Aug. 23, 2010
By Matt Winkeljohn
I made a special point of watching Heather Dinich’s podcast on ESPN.com today because I know that she irks so many Georgia Tech fans and because I wasn’t able to get out for interviews after practice Monday afternoon to talk to real Yellow Jackets.
Drew Barry and I kept exchanging phones calls. We spread out one interview over about four calls and two days so the post-practice interviews didn’t happen. Hopefully, you’ll like the Barry chronicles on the other Sting Daily link.
Attempts to reach Jonathan Dwyer failed as well, but I’ll keep trying.
So back to Dinich.
She dwelled on the same point that the AJC’s Jeff Schultz did a couple days ago when he wrote about Tech being ranked ahead of Georgia in the preseason AP poll for the first time since 2001.
Schultz’s suggested that Georgia has lost some benefit of the doubt, at least with the folks who vote on the poll. His ancillary point was that Tech’s building benefit of the doubt at the same time. Dinich said that all of this is a sign of Tech gaining respect.
(Who thinks sports journalists read and watch each other’s work?)
Can’t say there has been any sports hack whom I have enjoyed being around more over the decades than Schultz, with the possible exceptions of Steve Hummer if he’s not obsessing, Chris Mortensen and maybe Jay Glazer if he’s not fending off calls from a stalker.
But I’m proud to suggest that I may be the first person including all of them to ever string those words together, you now, using “ancillary” and so forth. Technically, they may not make sense. But you understand, right?
There’s no way to be sure where the Yellow Jackets will shake down, but it’s a good bet they will be relevant. That can be counted upon. Not so long ago, it was a crap shoot in any given year whether Tech would be a threat to compete for a conference championship and/or a win over Georgia.
The Jackets haven’t had a losing team in a long, long time, so it’s not fair to suggest that Jackets went into every season expecting schlock. But in the past decade-plus, only in three of the past four years have they spent more time on the national radar than not.
It’s not for lack of athletes, nor tough academic requirements that reality came to exist.
The difference is Tech is being coached up.
That’s why it’s entirely possible that even though the Jackets lost juniors Demaryius Thomas, Jonathan Dwyer, Morgan Burnett and Derrick Morgan to the NFL (not to mention seniors Cord Howard and linebacker Sedric Griffin), they might be better (although that’s not a guarantee to win more games).
If they’re not, there is a reasonable chance that it will be for insufficient chemistry or drive because they have the manpower and coaching.
A team does not need to have the most talent – nor the most future NFL players – to win a title. But a title squad has the most believers.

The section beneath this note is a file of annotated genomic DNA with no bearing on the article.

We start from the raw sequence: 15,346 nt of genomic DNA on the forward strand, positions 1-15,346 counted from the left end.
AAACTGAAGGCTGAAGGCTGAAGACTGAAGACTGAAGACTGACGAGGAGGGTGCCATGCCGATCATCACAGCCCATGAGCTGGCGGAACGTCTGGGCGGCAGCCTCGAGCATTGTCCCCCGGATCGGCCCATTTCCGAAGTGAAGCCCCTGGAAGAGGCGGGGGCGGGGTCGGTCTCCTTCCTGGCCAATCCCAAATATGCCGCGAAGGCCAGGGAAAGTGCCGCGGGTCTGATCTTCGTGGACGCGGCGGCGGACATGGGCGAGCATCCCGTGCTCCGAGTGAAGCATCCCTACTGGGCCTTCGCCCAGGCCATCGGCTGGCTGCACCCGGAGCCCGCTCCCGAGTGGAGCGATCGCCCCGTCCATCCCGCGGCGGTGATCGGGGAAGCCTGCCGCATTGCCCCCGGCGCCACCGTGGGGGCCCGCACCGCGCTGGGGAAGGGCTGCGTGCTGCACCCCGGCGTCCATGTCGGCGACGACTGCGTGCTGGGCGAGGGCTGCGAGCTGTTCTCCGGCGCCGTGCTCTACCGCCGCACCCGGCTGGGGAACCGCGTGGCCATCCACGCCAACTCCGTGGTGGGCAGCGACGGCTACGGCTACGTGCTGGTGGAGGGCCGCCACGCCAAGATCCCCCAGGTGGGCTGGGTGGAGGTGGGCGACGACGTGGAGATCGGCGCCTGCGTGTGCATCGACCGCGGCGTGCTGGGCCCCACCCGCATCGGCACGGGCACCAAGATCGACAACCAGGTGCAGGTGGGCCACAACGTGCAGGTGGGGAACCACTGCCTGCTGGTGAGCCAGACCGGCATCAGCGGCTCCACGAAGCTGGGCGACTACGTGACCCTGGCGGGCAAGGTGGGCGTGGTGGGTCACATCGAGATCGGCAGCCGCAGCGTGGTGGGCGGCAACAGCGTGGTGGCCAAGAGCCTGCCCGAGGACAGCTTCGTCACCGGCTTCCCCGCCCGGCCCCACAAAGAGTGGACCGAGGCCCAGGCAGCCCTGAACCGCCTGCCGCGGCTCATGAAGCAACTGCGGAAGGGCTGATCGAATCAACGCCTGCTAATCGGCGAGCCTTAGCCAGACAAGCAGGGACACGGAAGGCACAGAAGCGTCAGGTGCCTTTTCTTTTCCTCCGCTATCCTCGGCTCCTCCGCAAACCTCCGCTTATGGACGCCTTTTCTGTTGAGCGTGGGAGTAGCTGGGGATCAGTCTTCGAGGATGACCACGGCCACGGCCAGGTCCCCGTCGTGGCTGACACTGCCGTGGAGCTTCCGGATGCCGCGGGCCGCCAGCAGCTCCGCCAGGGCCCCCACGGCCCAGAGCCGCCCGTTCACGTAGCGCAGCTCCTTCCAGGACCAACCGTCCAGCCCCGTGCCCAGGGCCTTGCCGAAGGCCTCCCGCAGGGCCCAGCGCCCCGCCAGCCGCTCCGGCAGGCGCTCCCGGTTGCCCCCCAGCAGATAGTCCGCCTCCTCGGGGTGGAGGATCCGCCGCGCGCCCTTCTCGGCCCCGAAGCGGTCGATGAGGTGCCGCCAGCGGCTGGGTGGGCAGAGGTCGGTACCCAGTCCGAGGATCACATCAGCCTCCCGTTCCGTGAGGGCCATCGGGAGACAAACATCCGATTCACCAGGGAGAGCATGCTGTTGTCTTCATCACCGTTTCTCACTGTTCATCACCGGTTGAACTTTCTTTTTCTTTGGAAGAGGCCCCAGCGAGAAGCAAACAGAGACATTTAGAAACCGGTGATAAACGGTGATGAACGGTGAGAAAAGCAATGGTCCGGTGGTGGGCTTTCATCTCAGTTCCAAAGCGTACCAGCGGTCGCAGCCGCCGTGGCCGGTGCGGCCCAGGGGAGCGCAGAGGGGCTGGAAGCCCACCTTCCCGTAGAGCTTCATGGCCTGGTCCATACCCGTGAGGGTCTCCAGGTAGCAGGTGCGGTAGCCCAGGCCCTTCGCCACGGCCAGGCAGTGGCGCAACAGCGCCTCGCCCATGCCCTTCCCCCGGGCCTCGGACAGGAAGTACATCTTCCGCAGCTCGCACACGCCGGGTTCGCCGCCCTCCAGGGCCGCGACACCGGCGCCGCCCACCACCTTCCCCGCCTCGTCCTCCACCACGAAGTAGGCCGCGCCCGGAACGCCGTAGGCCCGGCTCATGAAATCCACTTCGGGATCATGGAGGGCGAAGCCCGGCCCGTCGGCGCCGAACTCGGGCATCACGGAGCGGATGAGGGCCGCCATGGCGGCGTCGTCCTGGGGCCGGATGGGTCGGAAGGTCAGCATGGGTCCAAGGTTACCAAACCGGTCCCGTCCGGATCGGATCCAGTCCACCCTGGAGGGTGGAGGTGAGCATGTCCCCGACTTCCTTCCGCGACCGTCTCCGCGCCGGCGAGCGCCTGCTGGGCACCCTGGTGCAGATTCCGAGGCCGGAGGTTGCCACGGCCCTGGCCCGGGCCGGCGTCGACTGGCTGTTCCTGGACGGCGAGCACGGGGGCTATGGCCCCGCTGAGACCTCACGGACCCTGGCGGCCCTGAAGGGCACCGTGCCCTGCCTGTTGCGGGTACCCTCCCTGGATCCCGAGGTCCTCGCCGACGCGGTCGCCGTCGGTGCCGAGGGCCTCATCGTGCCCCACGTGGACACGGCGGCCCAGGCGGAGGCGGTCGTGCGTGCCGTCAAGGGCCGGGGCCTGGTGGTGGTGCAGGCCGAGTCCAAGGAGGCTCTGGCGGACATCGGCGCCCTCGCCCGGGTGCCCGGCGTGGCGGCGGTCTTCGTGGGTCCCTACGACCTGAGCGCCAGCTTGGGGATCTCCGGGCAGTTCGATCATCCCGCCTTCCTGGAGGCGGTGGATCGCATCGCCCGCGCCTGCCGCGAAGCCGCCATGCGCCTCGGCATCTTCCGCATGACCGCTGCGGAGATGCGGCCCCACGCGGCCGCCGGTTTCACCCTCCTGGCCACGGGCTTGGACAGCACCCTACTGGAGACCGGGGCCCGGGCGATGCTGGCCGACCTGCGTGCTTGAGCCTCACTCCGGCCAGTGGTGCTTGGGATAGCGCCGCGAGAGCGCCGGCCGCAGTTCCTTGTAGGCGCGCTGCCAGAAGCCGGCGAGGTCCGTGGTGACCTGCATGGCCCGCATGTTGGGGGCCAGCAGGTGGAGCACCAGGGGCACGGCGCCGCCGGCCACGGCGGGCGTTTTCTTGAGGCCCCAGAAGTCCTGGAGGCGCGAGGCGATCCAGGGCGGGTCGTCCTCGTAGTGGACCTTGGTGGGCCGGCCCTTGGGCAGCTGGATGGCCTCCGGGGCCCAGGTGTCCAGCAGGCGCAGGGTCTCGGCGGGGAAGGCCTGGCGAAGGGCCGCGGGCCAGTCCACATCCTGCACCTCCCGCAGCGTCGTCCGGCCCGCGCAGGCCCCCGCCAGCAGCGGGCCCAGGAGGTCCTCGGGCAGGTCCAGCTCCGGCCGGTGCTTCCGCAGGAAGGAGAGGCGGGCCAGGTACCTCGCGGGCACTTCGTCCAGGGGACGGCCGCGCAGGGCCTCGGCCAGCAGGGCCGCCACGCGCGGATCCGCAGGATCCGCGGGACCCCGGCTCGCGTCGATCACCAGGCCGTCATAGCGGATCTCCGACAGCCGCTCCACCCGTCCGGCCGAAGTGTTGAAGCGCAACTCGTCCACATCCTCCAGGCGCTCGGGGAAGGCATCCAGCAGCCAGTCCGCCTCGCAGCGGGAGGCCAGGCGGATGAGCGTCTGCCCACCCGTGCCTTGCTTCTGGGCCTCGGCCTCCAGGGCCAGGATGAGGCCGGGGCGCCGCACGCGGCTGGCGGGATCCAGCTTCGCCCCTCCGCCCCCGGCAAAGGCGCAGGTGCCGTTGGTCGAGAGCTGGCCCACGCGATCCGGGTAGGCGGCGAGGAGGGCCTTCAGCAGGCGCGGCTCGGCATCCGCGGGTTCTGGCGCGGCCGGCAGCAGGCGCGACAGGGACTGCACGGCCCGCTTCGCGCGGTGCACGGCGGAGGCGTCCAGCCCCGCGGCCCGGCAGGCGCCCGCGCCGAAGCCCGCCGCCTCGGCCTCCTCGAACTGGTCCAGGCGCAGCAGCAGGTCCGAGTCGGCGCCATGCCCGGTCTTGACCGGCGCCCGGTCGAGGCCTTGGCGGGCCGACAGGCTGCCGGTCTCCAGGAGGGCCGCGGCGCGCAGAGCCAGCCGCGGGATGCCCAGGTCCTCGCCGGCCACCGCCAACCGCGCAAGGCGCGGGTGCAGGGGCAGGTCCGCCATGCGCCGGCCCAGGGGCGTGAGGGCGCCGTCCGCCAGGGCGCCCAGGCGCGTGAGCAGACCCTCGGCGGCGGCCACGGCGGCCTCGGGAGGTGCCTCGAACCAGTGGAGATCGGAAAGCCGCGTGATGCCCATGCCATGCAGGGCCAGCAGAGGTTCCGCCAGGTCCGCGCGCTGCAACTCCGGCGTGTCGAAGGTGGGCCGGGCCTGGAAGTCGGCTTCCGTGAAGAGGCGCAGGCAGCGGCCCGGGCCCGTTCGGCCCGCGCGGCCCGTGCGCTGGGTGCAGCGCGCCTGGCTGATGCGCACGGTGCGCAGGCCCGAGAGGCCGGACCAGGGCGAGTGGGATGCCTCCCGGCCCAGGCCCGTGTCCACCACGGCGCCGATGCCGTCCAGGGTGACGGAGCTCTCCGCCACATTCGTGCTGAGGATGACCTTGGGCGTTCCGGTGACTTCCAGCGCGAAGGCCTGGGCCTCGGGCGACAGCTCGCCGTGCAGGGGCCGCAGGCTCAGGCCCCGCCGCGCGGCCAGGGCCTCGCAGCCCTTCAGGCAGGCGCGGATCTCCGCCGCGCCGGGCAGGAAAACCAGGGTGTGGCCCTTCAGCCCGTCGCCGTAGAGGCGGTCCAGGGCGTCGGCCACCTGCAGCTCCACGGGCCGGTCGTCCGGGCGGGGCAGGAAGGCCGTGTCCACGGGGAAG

I think Tech has more players buying in now to what coach Paul Johnson and has staff want.
The offensive line has more players who have been recruited to play this system, and although the Jackets are only slightly more physical up front than last season – when they were manhandled in the Orange Bowl by Iowa – there figures to be more cohesion, more chemistry there. Injuries messed with the offensive line late last season, and chemistry went to pot.
Here are more reasons Tech may be as good or better:
# There is more depth at running back. At B-back, Anthony Allen can do some of the things Dwyer could do, and backups Lucas Cox, Richard Watson and Preston Lyons are all very good fits. There is so much competition at A-back that Tech will redshirt a few. It says here that junior Roddy Jones goes berserk in a good way.
# Replacing Thomas at WR is impossible, but Stephen Hill is as much of a physical freak as Thomas. He may not put up the numbers that Thomas did (until next season), but may be better in 2011 than Thomas was in 2009. In the interim, Hill, Tyler Melton, Kevin Cone, Quentin Sims and others may generate a more potent passing attack because . . .
# Pass protection will be better, which will give quarterback Joshua Nesbitt more comfort to throw. Mark these words: Time has been spent on pass protection in practice and scheming. You’ll see.
# The defense will be better. Period. Who would relish losing players like Burnett or Morgan, or even Griffin? Nobody. But the biggest issue last season was a lack of stick-to-it plan. There is a plan this season, and a proven ability to adjust.
If you had the offer to be a fly on the wall anywhere in the Tech program this season, the most enticing option would be to listen in on the headphones as new defensive coordinator Al Groh makes in-game adjustments with his staff.
Tech’s conversion to the 3-4 will help less because of the schematic differences relative to previous schemes but more for the fact that the boss will recognize holes in the dike and quickly devise plans to thumb the breeches.
The Jackets don’t have prototypical players at key spots, like outside linebacker and end, but they’re as deep in the secondary as in recent years and . . . again . . . they have a plan. And first-year regimes just seem to always have a leg up. Think about Paul Johnson’s 2008 offense, the Falcons under first-year coaches Jim Mora and Mike Smith (never mind Bobby Petrino in between).
Just watch. It’s going to be fun.